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today, i want you to know a little bit about where i stand and how i see the world and america's place in it. i spent four years as your secretary of state, eight years before that as senator from the , six state of new york years on the senate armed services committee. belief thatone core has guided and inspired me every step of the way, it is this -- united states is an exceptional nation. i believe we are still lincoln's of earth, still reagan's shining city on a hill, still robert kennedy's great, un
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selfish, compassionate country. and it is not just that we have the greatest military or that our economy is larger than any on earth, it is also the strength of our values, the strength of the american people. everyone who works harder, dreams bigger, and never, ever stops trying to make our country and the world a better place. and part of what makes america an exceptional nation is that we are also an indispensable nation. in fact, we are the indispensable nation. people all over the world look to us and follow our lead. my friends, we are so lucky to be americans. it is an extraordinary blessing. it is why so many people from so many places want to be
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americans, too. but it is also a serious responsibility. the decisions we make and the actions we take, even the actions we don't take, affect millions, even billions, of lives. you know that. you have seen it. now all of this may seem evident, especially to men and women who have worn the uniform. you may wonder how anyone could disagree. fact, my opponent in this race has said very clearly that he thinks american exceptionalism is insulting to the rest of the world. in fact, when vladimir putin, of all people, criticized american exceptionalism, my opponent agreed with him, saying,
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areuring russia -- if you in russia, you do not want to hear that america is exceptional ." well, maybe you do not want to hear it, but that does not mean it is not true. my opponent misses something important. when we say america is exceptional, it does not mean that people from other places don't feel deep national pride, just like we do. it means that we recognize america's unique and unparalleled ability to be a force for peace and progress, a champion for freedom and opportunity. our power comes with a responsibility to lead humbly, a fiercelly, and with commitment to our values. toause when america fails
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lead, we leave a vacuum that either causes chaos for other countries -- or other countries or networks to fill the void. gets, no how hard it matter how great the challenge, america must lead. the question is how we lead, what kind of ideas, strategies, and tactics we bring to our leadership. american leadership means standing with our allies because our network of allies is part of what makes us exceptional. no other country in the world has alliances like ours. russia and china have nothing close. because with our allies generations of american troops fought and died to secure those bonds and because they deliver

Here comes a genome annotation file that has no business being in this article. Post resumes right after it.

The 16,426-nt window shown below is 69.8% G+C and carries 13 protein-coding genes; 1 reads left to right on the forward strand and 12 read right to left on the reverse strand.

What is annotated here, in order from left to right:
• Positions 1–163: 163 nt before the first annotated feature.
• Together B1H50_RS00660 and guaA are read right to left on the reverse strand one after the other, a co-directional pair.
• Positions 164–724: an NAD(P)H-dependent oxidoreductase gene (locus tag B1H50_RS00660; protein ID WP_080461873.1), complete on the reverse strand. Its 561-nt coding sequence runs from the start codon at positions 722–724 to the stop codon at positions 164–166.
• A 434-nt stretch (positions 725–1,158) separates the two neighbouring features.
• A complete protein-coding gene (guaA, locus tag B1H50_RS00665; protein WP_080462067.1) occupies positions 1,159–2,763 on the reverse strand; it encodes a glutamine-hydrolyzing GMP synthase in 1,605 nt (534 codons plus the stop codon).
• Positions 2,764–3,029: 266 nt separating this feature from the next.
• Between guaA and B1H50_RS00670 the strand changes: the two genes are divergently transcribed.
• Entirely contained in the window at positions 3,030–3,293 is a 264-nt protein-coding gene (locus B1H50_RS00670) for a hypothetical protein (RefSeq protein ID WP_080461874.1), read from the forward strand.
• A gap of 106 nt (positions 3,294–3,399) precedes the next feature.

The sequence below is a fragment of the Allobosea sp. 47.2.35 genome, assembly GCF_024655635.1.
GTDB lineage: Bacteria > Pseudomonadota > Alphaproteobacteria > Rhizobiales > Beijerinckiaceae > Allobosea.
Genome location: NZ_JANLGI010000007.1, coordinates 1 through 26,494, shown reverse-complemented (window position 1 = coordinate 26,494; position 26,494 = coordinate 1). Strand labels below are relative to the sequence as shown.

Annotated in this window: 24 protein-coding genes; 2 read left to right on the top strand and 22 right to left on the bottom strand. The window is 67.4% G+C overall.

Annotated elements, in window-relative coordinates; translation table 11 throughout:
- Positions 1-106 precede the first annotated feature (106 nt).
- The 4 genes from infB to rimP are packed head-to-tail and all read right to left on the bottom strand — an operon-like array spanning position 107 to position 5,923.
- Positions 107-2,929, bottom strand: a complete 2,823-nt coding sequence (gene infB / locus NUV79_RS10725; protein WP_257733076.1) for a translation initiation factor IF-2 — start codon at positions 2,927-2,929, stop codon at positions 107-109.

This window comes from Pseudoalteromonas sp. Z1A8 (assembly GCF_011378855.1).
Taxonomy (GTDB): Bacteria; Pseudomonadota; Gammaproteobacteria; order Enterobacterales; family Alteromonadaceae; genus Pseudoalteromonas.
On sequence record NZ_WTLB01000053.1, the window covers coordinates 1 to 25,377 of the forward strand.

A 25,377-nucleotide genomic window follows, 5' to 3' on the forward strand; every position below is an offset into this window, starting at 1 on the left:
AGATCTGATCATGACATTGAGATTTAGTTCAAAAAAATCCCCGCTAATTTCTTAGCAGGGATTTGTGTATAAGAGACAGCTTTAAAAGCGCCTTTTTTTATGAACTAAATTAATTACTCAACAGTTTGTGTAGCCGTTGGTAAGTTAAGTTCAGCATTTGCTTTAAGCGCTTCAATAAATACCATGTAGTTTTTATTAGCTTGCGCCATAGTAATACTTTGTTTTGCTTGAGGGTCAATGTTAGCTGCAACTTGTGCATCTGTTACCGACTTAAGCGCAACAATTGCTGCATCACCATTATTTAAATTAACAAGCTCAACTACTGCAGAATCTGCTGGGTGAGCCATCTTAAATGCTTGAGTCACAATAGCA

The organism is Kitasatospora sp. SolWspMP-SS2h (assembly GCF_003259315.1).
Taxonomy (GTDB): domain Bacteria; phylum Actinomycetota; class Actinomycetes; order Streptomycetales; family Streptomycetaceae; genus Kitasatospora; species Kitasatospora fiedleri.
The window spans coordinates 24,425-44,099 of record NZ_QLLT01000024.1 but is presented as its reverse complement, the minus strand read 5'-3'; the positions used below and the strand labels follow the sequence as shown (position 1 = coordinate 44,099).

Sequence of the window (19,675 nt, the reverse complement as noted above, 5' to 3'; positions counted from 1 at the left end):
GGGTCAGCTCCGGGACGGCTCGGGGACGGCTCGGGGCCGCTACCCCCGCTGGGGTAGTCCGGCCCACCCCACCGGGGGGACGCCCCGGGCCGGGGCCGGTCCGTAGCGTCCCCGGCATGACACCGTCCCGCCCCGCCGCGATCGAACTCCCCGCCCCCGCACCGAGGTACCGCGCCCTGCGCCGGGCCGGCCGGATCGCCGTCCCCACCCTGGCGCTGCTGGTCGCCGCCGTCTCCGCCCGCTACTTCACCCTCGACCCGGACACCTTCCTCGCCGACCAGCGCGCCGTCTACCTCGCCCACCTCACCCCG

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for us everyday. our allies share intelligence on terrorists. they provide staging areas for respondtary so we can quickly to events on the other side of the world. other nations' soldiers, sailors, airmen, and marines often fight side-by-side with ours. some of you may have served and fought alongside men and women from other countries. you saw them in action. you know how important these bonds are to our security. threatening to walk away from ignoring the, importance that they still are to us, is not only wrong, it is dangerous.
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if i am your president, our ,riends will always know america will have your backs, and we expect you to have hours. american leadership means bringing the world together to solve global problems as only we can. united states build of international coalition against isis. now we are working with partners to take back territory and to feed them without getting drawn into a ground war. we brought the world together to oppose sanctions on iran and secure a deal that puts a lid on iran's nuclear program without firing a single shot. you don't build a coalition by insulting our friends or acting like a loose cannon. slowo it by putting in the hard work of building getting countries
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working together was my job every day as your secretary of state. more than a photo op. it takes consistency and reliability. actually, it is just like building personal relationships. people have to get to know that they can count on you, that you won't say one thing one day and sending totally different the next, and it certainly takes more than trying to make up for a year of insults and insinuations by dropping in on our neighbors for a few hours and then flying home again. that is not how it works. american leadership means leading with our values, pursuant of our interests, and protection of our security. at our best, united states is the global force for freedom, justice, and human dignity.
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we celebrate our diversity -- [applause] mrs. clinton: as a source of national strength. just look at our armed forces, which represents all races, and yes,, ethnicities, immigrants from other countries, all fighting for the red, white, and blue. we stand up to regimes that abuse human rights. we stand up for religious and ethnic minorities, for women, for people with disabilities. act with honor. there is no better proof of that than what our navy seals did during the raid that killed osama bin laden. [applause] clinton: i was deeply honored to be part of that small